Posted in Blast from the past, Night | Tagged , | Leave a comment

Random Photos #51-54: Baby, it’s hot outside


Top:  11-year-old Jesse Young of Lodi cools off by sliding down the water slide at the Anthony N. Gora Aquatic Center in Galt.   Center left: 7-year-old Ella Her-Xiong of Stockton plays in the interactive fountain at the Camanche picnic area at Micke Grove Park in Lodi.    Center right: 3-year-old Ni’imah Girley of Stockton leaps into the waiting arms of her mother Flora Morgan in the pool at Franklin High School in Stockton.   Bottom: 9-year-old Katie Jenkins of Manteca, right, splashes her 7-year-old brother Kyle Jenkins with a bucket of water at the beach area of Lodi Lake in Lodi.

Posted in Enterprise, Random Photo, Weather | Tagged | Leave a comment

Readers Photo Challenge assignment: Face-off

“The face is the mirror of the mind, and eyes without speaking confess the secrets of the heart.” – St. Jerome

Portraits are all about the face. Looking at faces is the main way that we recognize others. We’ll often remember the face of someone we’ve met long ago even though we may not recall that person’s name. The next Readers Photo Challenge assignment is “faces.”

People and their faces are important in photography. We all want to see photos in print and online of people, whether famous or not, and what they look like. Some cameras even have face recognition software that enables the devices to seek out faces in a scene and focus on them.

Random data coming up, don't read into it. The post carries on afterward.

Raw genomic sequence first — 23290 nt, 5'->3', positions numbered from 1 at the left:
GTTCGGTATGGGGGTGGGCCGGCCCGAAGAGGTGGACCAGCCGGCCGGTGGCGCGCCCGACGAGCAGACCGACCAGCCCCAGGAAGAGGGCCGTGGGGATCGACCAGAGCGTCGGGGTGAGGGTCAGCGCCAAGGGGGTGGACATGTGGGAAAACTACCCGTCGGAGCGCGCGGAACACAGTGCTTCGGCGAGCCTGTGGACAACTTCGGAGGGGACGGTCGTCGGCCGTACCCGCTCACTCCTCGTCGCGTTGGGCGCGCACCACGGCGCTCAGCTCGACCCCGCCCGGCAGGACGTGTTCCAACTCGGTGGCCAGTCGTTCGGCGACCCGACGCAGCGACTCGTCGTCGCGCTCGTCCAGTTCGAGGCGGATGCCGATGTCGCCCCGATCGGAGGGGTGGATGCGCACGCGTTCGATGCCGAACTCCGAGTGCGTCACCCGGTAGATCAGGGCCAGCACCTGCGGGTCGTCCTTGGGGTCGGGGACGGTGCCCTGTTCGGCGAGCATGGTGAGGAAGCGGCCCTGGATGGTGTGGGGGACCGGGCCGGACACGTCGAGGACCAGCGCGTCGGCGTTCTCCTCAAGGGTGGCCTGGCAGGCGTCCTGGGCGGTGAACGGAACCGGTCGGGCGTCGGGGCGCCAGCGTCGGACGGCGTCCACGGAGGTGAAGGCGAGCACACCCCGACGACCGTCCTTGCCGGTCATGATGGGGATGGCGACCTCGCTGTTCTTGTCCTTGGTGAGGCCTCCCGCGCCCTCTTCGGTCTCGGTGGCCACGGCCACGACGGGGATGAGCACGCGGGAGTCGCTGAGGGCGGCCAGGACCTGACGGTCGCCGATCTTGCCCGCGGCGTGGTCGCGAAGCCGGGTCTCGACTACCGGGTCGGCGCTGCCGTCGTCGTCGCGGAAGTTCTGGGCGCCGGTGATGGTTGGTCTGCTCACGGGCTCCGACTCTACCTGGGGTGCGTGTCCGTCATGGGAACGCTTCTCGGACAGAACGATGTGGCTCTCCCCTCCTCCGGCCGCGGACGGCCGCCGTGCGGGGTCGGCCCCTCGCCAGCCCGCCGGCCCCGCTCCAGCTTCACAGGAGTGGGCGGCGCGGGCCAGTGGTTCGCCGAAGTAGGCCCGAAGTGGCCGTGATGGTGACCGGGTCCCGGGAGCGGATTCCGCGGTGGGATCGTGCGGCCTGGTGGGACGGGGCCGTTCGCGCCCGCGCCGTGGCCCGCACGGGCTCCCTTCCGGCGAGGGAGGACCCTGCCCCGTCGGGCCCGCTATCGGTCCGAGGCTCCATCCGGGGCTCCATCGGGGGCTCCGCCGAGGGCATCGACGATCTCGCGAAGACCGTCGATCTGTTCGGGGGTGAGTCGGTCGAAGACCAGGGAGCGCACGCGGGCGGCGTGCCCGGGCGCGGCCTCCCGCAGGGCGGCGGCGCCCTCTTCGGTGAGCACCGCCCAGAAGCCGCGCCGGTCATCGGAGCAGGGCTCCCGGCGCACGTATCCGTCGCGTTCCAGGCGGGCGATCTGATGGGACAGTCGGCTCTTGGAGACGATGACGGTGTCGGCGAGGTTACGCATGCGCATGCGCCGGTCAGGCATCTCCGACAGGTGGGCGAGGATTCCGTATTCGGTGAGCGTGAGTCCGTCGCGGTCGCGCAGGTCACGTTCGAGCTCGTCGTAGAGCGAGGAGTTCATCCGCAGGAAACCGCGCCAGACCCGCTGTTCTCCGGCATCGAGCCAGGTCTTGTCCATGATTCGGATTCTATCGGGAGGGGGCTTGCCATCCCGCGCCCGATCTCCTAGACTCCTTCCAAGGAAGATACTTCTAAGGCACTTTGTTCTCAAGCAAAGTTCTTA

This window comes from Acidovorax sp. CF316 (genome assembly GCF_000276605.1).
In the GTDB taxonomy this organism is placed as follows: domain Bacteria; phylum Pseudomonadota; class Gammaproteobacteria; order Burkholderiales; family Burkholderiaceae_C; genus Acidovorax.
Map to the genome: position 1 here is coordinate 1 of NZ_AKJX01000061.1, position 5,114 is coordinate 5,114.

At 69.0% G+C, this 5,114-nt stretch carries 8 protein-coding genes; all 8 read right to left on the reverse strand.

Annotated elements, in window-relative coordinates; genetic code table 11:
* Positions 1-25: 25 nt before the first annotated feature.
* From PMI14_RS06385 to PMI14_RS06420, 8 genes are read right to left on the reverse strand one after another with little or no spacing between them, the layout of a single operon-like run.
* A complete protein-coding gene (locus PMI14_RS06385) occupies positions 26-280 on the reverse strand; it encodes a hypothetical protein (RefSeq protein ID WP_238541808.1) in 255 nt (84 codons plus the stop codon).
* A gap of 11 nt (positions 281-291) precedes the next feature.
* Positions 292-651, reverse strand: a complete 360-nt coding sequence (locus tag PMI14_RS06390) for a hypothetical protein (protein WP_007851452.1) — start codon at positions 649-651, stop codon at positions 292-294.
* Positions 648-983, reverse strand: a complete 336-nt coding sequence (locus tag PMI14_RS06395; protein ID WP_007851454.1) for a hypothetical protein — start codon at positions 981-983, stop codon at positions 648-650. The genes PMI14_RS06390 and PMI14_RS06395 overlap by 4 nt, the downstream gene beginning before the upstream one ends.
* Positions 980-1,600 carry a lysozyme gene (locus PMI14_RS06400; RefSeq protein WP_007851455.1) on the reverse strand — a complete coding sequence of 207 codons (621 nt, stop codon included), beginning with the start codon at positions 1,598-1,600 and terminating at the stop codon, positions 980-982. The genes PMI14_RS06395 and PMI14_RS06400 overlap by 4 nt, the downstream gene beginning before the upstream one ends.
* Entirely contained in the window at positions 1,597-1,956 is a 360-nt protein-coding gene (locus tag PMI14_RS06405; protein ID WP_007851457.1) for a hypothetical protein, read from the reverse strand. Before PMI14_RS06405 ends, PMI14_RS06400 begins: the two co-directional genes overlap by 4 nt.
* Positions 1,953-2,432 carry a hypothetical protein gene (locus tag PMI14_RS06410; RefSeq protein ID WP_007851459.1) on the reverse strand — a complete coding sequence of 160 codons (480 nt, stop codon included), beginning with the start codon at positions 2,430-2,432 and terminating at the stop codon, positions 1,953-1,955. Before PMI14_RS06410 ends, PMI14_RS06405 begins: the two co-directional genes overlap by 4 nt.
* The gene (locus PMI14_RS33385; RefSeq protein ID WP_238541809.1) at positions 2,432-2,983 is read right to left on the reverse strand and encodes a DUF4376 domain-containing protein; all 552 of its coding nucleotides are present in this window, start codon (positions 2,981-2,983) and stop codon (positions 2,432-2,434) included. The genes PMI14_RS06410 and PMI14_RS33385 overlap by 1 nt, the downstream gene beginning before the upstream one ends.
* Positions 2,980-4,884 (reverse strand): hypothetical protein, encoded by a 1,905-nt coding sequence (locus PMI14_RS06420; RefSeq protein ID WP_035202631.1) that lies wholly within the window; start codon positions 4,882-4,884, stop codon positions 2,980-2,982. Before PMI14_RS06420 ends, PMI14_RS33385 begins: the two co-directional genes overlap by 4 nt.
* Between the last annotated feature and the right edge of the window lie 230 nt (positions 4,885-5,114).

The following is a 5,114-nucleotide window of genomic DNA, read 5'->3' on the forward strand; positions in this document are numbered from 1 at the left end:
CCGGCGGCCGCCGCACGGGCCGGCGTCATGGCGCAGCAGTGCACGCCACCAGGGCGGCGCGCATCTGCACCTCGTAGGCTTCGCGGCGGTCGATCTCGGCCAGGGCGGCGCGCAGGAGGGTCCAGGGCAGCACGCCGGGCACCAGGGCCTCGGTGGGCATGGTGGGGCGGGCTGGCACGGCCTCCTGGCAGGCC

Photographing people well is one of the hardest things for most budding photographers to master. Many people are shy and hesitant in approaching people to take their pictures, but part of photography is making a connection with your subject. When that is done the subject can relax and some of their personality can be captured in a picture. Spend time with them, take lots of photos so they can get used to you and the camera.

For most portraits the optimal focal length for a lens is in the 70mm to 135mm range. This tends to yield to most flattering results. Distortion from a wide-angle lens used too closely can give your subject oblong features and make them look comically cartoonish. However, used judiciously, a wide-angle lens can be used effectively to capture a person along with some of their surrounding environment.

It is said the eyes are the windows to the soul and with any portrait the photographer needs to carefully focus on the eyes. It sounds like a simple thing but it’s an important detail that many people miss. Some people prefer their subjects looking directly into the lens, which can help to create a sense of connection. Others have like to have their subjects looking off camera, which can create a feeling of candidness. Either is a valid technique.